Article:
Kern County students dropped from distance learning courses after failing to receive mandatory immunizations

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BAKERSFIELD, Calif. (KGET) – Nikki Douglas’s son had just started his first month of 7th grade at Standard Middle when one day, his account was deactivated.

“My son was crying because he couldn’t get into his classes,” said Douglas. “He was very upset.”

Like several other middle schoolers across the state, her son had yet to receive the proper vaccinations to start the school year. Michelle Corson, Public Relations Officer for the Kern County Public Health Services Department, says these back-to-school immunizations are mandatory for kids to attend classes online.

“The State of California has been clear that the law remains the same, and childhood vaccinations are mandatory for children to attend school, even in a remote learning environment,” said Corson.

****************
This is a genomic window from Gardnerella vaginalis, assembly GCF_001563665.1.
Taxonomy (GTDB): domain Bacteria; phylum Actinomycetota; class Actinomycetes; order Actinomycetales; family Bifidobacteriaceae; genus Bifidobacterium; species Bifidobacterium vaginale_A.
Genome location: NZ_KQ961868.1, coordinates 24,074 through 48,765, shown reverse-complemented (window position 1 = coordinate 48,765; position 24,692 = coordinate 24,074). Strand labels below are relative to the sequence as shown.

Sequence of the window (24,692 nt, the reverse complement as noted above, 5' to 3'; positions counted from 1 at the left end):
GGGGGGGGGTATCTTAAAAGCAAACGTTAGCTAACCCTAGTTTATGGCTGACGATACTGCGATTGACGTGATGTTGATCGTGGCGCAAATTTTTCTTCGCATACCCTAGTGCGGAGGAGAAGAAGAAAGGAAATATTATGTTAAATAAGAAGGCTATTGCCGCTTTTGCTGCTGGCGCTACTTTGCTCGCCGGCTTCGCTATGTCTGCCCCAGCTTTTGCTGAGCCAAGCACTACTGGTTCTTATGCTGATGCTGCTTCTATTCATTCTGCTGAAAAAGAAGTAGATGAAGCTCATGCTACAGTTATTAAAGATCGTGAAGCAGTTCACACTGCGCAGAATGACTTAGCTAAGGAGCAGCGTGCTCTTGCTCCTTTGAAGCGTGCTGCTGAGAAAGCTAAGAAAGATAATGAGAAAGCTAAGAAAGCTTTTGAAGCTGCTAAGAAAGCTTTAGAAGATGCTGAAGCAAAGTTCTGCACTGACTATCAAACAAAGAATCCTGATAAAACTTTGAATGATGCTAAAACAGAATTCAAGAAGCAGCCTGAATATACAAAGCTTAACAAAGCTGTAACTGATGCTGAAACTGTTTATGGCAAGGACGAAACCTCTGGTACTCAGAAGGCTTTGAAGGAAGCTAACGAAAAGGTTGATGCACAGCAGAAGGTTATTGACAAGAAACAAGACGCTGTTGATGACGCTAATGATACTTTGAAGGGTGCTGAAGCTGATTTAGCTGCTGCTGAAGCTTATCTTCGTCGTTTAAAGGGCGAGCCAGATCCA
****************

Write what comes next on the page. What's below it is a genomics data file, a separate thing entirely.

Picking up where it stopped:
Despite the repeated warning from Public Health, hundreds of kids in the Standard School District and others across the county failed to meet the deadline.

“More-than 200 of our students did not have immunization at the start of school,” said Paul Meyers, Standard School District’s Superintendent.

The career educator says school nurses spent the summer contacting parents and even held clinics for students on their school site and a mobile one for kids without transportation to help minimize the difficulties these families are facing due to the COVID-19 pandemic. However, after a non-officially sanctioned 30-day grace period, the District still had to remove access to more than a dozen students.

“Despite all of our efforts, we still had 27 kids who we had to disenroll come Monday,” said Meyers.

A problem that Corson says is going all over the state.

“One in six children are being impacted by not getting vaccinated here in California, so there is a concern at the state level and certainly at the local level,” said Corson.

However, she says that this is not a punishment and hopes to see all of those families get their shots soon so they can get back on track this school year.

“It just remains vitally important that we follow that law and more importantly that we protect the health of our children and our families,” said Corson.

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